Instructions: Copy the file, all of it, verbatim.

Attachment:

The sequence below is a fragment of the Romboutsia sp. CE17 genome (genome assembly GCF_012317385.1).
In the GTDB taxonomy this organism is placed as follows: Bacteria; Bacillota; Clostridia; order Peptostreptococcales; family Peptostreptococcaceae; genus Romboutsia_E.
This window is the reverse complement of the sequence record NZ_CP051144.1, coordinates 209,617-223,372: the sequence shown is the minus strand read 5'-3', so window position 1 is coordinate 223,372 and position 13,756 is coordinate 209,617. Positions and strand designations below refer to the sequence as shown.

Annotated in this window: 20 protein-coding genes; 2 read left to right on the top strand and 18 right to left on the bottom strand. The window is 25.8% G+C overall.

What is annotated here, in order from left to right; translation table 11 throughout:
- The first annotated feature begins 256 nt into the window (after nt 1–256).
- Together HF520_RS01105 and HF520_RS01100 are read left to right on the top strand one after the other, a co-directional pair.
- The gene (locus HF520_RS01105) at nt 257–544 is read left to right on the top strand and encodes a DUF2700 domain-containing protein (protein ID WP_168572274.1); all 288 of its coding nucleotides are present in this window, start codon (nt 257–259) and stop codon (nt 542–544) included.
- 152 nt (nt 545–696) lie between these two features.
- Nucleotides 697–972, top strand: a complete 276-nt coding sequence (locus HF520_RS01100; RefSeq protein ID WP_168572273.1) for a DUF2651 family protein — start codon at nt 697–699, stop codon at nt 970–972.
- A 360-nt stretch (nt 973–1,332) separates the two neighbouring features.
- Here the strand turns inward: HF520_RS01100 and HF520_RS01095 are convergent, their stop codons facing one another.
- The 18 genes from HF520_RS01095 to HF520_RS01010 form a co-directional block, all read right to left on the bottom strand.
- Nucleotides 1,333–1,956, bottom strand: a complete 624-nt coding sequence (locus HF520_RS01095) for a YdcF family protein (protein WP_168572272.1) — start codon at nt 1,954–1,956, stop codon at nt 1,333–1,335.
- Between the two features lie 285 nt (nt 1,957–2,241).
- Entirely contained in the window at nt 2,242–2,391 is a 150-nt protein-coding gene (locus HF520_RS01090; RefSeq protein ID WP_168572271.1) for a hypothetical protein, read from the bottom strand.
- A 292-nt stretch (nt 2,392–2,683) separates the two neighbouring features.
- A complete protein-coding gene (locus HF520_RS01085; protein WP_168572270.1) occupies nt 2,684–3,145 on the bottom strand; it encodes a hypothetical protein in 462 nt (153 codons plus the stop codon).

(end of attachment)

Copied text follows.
The sequence below is a fragment of the Romboutsia sp. CE17 genome (genome assembly GCF_012317385.1).
In the GTDB taxonomy this organism is placed as follows: Bacteria; Bacillota; Clostridia; order Peptostreptococcales; family Peptostreptococcaceae; genus Romboutsia_E.
This window is the reverse complement of the sequence record NZ_CP051144.1, coordinates 209,617-223,372: the sequence shown is the minus strand read 5'-3', so window position 1 is coordinate 223,372 and position 13,756 is coordinate 209,617. Positions and strand designations below refer to the sequence as shown.

Annotated in this window: 20 protein-coding genes; 2 read left to right on the top strand and 18 right to left on the bottom strand. The window is 25.8% G+C overall.

What is annotated here, in order from left to right; translation table 11 throughout:
- The first annotated feature begins 256 nt into the window (after nt 1–256).
- Together HF520_RS01105 and HF520_RS01100 are read left to right on the top strand one after the other, a co-directional pair.
- The gene (locus HF520_RS01105) at nt 257–544 is read left to right on the top strand and encodes a DUF2700 domain-containing protein (protein ID WP_168572274.1); all 288 of its coding nucleotides are present in this window, start codon (nt 257–259) and stop codon (nt 542–544) included.
- 152 nt (nt 545–696) lie between these two features.
- Nucleotides 697–972, top strand: a complete 276-nt coding sequence (locus HF520_RS01100; RefSeq protein ID WP_168572273.1) for a DUF2651 family protein — start codon at nt 697–699, stop codon at nt 970–972.
- A 360-nt stretch (nt 973–1,332) separates the two neighbouring features.
- Here the strand turns inward: HF520_RS01100 and HF520_RS01095 are convergent, their stop codons facing one another.
- The 18 genes from HF520_RS01095 to HF520_RS01010 form a co-directional block, all read right to left on the bottom strand.
- Nucleotides 1,333–1,956, bottom strand: a complete 624-nt coding sequence (locus HF520_RS01095) for a YdcF family protein (protein WP_168572272.1) — start codon at nt 1,954–1,956, stop codon at nt 1,333–1,335.
- Between the two features lie 285 nt (nt 1,957–2,241).
- Entirely contained in the window at nt 2,242–2,391 is a 150-nt protein-coding gene (locus HF520_RS01090; RefSeq protein ID WP_168572271.1) for a hypothetical protein, read from the bottom strand.
- A 292-nt stretch (nt 2,392–2,683) separates the two neighbouring features.
- A complete protein-coding gene (locus HF520_RS01085; protein WP_168572270.1) occupies nt 2,684–3,145 on the bottom strand; it encodes a hypothetical protein in 462 nt (153 codons plus the stop codon).